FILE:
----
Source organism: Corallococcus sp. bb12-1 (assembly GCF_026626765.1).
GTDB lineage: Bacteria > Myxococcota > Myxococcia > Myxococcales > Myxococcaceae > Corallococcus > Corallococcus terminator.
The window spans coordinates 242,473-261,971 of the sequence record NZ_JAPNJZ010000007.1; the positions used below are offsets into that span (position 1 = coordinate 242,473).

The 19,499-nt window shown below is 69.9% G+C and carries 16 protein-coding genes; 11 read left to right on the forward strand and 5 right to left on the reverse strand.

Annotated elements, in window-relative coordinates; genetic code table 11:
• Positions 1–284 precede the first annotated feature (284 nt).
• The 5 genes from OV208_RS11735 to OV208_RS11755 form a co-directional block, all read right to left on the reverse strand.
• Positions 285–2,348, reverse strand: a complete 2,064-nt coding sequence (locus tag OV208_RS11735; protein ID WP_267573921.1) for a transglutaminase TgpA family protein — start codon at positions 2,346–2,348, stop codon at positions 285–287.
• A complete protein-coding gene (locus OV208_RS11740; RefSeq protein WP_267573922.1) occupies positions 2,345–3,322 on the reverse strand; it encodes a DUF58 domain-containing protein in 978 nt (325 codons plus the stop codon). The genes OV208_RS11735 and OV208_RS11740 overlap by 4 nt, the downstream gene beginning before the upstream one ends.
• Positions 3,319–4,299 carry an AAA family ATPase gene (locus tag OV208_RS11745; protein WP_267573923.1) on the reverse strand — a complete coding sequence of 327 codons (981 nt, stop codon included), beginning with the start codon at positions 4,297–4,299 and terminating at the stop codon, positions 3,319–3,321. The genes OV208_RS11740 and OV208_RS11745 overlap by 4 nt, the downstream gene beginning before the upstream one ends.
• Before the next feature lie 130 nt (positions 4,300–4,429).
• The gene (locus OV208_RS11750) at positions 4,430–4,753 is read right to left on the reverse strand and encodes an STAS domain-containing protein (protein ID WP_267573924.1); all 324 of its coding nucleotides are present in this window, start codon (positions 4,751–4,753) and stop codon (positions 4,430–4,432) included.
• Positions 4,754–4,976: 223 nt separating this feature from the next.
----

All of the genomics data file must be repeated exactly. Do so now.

Source organism: Corallococcus sp. bb12-1 (assembly GCF_026626765.1).
GTDB lineage: Bacteria > Myxococcota > Myxococcia > Myxococcales > Myxococcaceae > Corallococcus > Corallococcus terminator.
The window spans coordinates 242,473-261,971 of the sequence record NZ_JAPNJZ010000007.1; the positions used below are offsets into that span (position 1 = coordinate 242,473).

The 19,499-nt window shown below is 69.9% G+C and carries 16 protein-coding genes; 11 read left to right on the forward strand and 5 right to left on the reverse strand.

Annotated elements, in window-relative coordinates; genetic code table 11:
• Positions 1–284 precede the first annotated feature (284 nt).
• The 5 genes from OV208_RS11735 to OV208_RS11755 form a co-directional block, all read right to left on the reverse strand.
• Positions 285–2,348, reverse strand: a complete 2,064-nt coding sequence (locus tag OV208_RS11735; protein ID WP_267573921.1) for a transglutaminase TgpA family protein — start codon at positions 2,346–2,348, stop codon at positions 285–287.
• A complete protein-coding gene (locus OV208_RS11740; RefSeq protein WP_267573922.1) occupies positions 2,345–3,322 on the reverse strand; it encodes a DUF58 domain-containing protein in 978 nt (325 codons plus the stop codon). The genes OV208_RS11735 and OV208_RS11740 overlap by 4 nt, the downstream gene beginning before the upstream one ends.
• Positions 3,319–4,299 carry an AAA family ATPase gene (locus tag OV208_RS11745; protein WP_267573923.1) on the reverse strand — a complete coding sequence of 327 codons (981 nt, stop codon included), beginning with the start codon at positions 4,297–4,299 and terminating at the stop codon, positions 3,319–3,321. The genes OV208_RS11740 and OV208_RS11745 overlap by 4 nt, the downstream gene beginning before the upstream one ends.
• Before the next feature lie 130 nt (positions 4,300–4,429).
• The gene (locus OV208_RS11750) at positions 4,430–4,753 is read right to left on the reverse strand and encodes an STAS domain-containing protein (protein ID WP_267573924.1); all 324 of its coding nucleotides are present in this window, start codon (positions 4,751–4,753) and stop codon (positions 4,430–4,432) included.
• Positions 4,754–4,976: 223 nt separating this feature from the next.